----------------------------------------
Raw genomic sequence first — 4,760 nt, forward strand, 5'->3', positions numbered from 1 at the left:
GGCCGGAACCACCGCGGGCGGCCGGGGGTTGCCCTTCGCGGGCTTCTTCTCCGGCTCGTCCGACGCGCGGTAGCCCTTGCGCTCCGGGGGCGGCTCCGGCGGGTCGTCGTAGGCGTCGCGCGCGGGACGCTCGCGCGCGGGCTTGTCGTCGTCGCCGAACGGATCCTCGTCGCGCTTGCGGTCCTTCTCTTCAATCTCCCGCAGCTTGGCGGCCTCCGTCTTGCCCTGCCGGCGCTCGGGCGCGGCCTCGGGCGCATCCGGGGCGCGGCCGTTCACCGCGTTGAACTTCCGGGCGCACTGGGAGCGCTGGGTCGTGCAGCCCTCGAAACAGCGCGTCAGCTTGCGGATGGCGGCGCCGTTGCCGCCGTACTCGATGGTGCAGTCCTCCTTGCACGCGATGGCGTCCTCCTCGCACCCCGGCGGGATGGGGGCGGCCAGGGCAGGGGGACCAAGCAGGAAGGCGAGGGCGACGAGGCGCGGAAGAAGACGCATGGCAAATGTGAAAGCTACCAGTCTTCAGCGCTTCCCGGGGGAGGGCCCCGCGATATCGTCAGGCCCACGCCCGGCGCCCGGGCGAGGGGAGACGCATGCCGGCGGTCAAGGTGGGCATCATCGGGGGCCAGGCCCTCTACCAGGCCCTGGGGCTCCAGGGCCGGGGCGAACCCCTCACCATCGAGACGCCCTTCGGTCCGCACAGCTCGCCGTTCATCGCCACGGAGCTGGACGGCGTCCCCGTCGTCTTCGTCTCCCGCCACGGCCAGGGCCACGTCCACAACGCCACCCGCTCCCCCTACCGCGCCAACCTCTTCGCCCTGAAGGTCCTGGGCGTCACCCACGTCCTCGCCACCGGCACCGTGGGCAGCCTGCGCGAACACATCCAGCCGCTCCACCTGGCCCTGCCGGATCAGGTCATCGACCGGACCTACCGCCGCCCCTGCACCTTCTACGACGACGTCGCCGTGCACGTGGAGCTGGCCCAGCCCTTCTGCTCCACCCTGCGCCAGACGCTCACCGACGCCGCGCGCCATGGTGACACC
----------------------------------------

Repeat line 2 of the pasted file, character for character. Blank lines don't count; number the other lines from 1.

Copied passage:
GGCCGGAACCACCGCGGGCGGCCGGGGGTTGCCCTTCGCGGGCTTCTTCTCCGGCTCGTCCGACGCGCGGTAGCCCTTGCGCTCCGGGGGCGGCTCCGGCGGGTCGTCGTAGGCGTCGCGCGCGGGACGCTCGCGCGCGGGCTTGTCGTCGTCGCCGAACGGATCCTCGTCGCGCTTGCGGTCCTTCTCTTCAATCTCCCGCAGCTTGGCGGCCTCCGTCTTGCCCTGCCGGCGCTCGGGCGCGGCCTCGGGCGCATCCGGGGCGCGGCCGTTCACCGCGTTGAACTTCCGGGCGCACTGGGAGCGCTGGGTCGTGCAGCCCTCGAAACAGCGCGTCAGCTTGCGGATGGCGGCGCCGTTGCCGCCGTACTCGATGGTGCAGTCCTCCTTGCACGCGATGGCGTCCTCCTCGCACCCCGGCGGGATGGGGGCGGCCAGGGCAGGGGGACCAAGCAGGAAGGCGAGGGCGACGAGGCGCGGAAGAAGACGCATGGCAAATGTGAAAGCTACCAGTCTTCAGCGCTTCCCGGGGGAGGGCCCCGCGATATCGTCAGGCCCACGCCCGGCGCCCGGGCGAGGGGAGACGCATGCCGGCGGTCAAGGTGGGCATCATCGGGGGCCAGGCCCTCTACCAGGCCCTGGGGCTCCAGGGCCGGGGCGAACCCCTCACCATCGAGACGCCCTTCGGTCCGCACAGCTCGCCGTTCATCGCCACGGAGCTGGACGGCGTCCCCGTCGTCTTCGTCTCCCGCCACGGCCAGGGCCACGTCCACAACGCCACCCGCTCCCCCTACCGCGCCAACCTCTTCGCCCTGAAGGTCCTGGGCGTCACCCACGTCCTCGCCACCGGCACCGTGGGCAGCCTGCGCGAACACATCCAGCCGCTCCACCTGGCCCTGCCGGATCAGGTCATCGACCGGACCTACCGCCGCCCCTGCACCTTCTACGACGACGTCGCCGTGCACGTGGAGCTGGCCCAGCCCTTCTGCTCCACCCTGCGCCAGACGCTCACCGACGCCGCGCGCCATGGTGACACC